A hymn on the wrath of God from the series of hymns titled "The Lord Is"
Posts for the ‘Songs’ Category
A hymn on the jealousy of God from the series of hymns titled "The Lord Is"
This Isaac Watts hymn is a setting of Psalm 90, which opens with the famous line, "Lord, you have been our dwelling place through all generations.... from everlasting to everlasting, You are God." The hymn is about the eternality of God and, in contrast, the finite and fleeting nature of man. As we meditate on days and years gone by, particular when a new year is approaching, may the conclusion of Psalm 90 be our hope: "So teach us to number our days that we may get a heart of wisdom... Satisfy us in the morning with your steadfast love, that we may rejoice and be glad all our days."
This adaptation is a re-harmonization of the traditional tune with an added chorus whose lyrics are simply the first verse.
Neither this text or tune have been updated (save one word - instead of asking for God's bowels to be moved it is much more fitting to ask that His feelings be moved!) but it is a hymn worth sharing as we face another new year (at least in the west). One of the best hymn-writers of all time, John Newton had the amazing ability to be introspective, doctrinal, eloquent, and Christ-centered in His hymns. This hymn can be set to several tunes, but we recommend the tune for "Jesus, Lover of My Soul." As we survey all of the failures of our past year, may we be encouraged by John's faithful reminders of the gospel: "Happy the believing soul! Christ for you has paid the whole."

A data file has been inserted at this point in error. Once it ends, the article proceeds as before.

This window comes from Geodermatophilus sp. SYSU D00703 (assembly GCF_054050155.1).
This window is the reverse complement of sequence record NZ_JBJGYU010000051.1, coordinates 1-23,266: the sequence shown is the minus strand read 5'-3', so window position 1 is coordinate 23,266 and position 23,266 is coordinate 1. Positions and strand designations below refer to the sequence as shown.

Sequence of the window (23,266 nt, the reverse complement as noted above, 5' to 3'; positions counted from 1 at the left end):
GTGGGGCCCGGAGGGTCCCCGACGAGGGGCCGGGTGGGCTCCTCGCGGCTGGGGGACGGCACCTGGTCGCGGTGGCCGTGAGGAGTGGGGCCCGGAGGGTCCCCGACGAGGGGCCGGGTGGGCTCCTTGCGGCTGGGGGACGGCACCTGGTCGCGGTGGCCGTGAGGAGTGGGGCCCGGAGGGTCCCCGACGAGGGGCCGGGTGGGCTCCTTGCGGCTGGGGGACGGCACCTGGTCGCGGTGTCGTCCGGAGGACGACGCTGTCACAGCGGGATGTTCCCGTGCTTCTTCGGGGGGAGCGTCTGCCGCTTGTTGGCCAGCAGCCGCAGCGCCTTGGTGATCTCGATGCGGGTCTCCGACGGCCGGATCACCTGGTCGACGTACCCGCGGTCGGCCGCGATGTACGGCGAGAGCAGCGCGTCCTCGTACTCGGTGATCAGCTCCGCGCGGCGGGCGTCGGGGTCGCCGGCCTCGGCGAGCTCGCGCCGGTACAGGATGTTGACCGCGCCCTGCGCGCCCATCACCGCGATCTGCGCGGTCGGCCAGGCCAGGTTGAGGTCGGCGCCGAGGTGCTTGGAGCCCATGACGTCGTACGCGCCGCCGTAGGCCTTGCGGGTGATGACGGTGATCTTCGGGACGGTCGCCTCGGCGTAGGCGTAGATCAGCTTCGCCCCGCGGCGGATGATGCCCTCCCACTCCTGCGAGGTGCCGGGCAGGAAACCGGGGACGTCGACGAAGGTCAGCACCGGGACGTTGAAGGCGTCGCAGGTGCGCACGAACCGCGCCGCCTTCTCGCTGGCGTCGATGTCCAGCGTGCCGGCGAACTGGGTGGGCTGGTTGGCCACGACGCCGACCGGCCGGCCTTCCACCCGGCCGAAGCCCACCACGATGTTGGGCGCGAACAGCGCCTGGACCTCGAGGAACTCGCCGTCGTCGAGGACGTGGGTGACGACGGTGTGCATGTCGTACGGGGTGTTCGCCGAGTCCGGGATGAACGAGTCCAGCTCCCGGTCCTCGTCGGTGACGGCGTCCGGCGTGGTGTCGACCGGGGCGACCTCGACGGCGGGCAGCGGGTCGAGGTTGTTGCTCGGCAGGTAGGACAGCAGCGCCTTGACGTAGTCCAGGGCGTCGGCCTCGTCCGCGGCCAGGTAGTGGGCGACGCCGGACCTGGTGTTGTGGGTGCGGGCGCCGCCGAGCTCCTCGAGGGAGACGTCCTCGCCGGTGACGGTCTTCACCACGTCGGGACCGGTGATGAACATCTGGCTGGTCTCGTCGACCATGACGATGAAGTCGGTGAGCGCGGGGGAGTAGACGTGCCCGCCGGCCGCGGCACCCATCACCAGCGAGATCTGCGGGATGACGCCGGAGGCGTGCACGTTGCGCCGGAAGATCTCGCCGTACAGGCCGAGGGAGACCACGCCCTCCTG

This song is about how God's pardoning grace is the most wondrous, the most amazing thing that He has shown us about Himself. The reason the author says that grace is "strange" (in verse 2) is that God's grace is unexpected; you could even say that it defies logic. Why would the infinite, boundless, all-knowing, all-powerful, thrice holy God show mercy to His creatures who have spurned His Word and rebelled against His loving rule? Even if he wanted to pardon us, how could He do so and still maintain justice so that the guilty are rightfully punished? The answer is the "atrocious mathematics" of the gospel: He sent His Son, the eternal Word, Jesus, to pay the penalty we deserve - the wrath of God - on the cross and freely offer that payment to all who will embrace Him as Lord. Why would God pardon sinners like us? The answer is simply this - according to the kind intention of His will, not based on anything about us, He chose to love us. May this truth cause us to stand before Him in awe and wonder!
A hymn on the righteousness of God from the series of hymns titled "The Lord Is"
This is one of the few good hymn texts that deals with the doctrine of original sin - how sin entered into humanity and continues to spread to all men through our representative, Adam. The wonderful promise of Scripture that is echoed in this hymn is that, although mankind has been plunged into "conspiracy with hell" the second Adam has come to free us from the power of sin by His blood.
The text has been significantly altered to fit the tune of the spiritual "Go Down, Moses." Using this format, you can present the song with a soloist and the congregation in response (one the tune for "let my people go"). It was originally set in this format for a Christmas Eve service of "lessons and carols" in response to a reading from Genesis chapter 3, but could be used any time of the year to recognize our bondage to sin but freedom in Christ.
A hymn on the omniscience and wisdom of God from the series of hymns titled "The Lord Is"
This Christmas hymn was written by Eric Schumacher in 2000, and Jeff Bourque and David Ward wrote a new tune for it in December 2010. You can find the original hymn text for use with the tune MANOAH (When All Your Mercies) at the hymn text page.
A hymn on the omnipresence of God from the series of hymns titled "The Lord Is"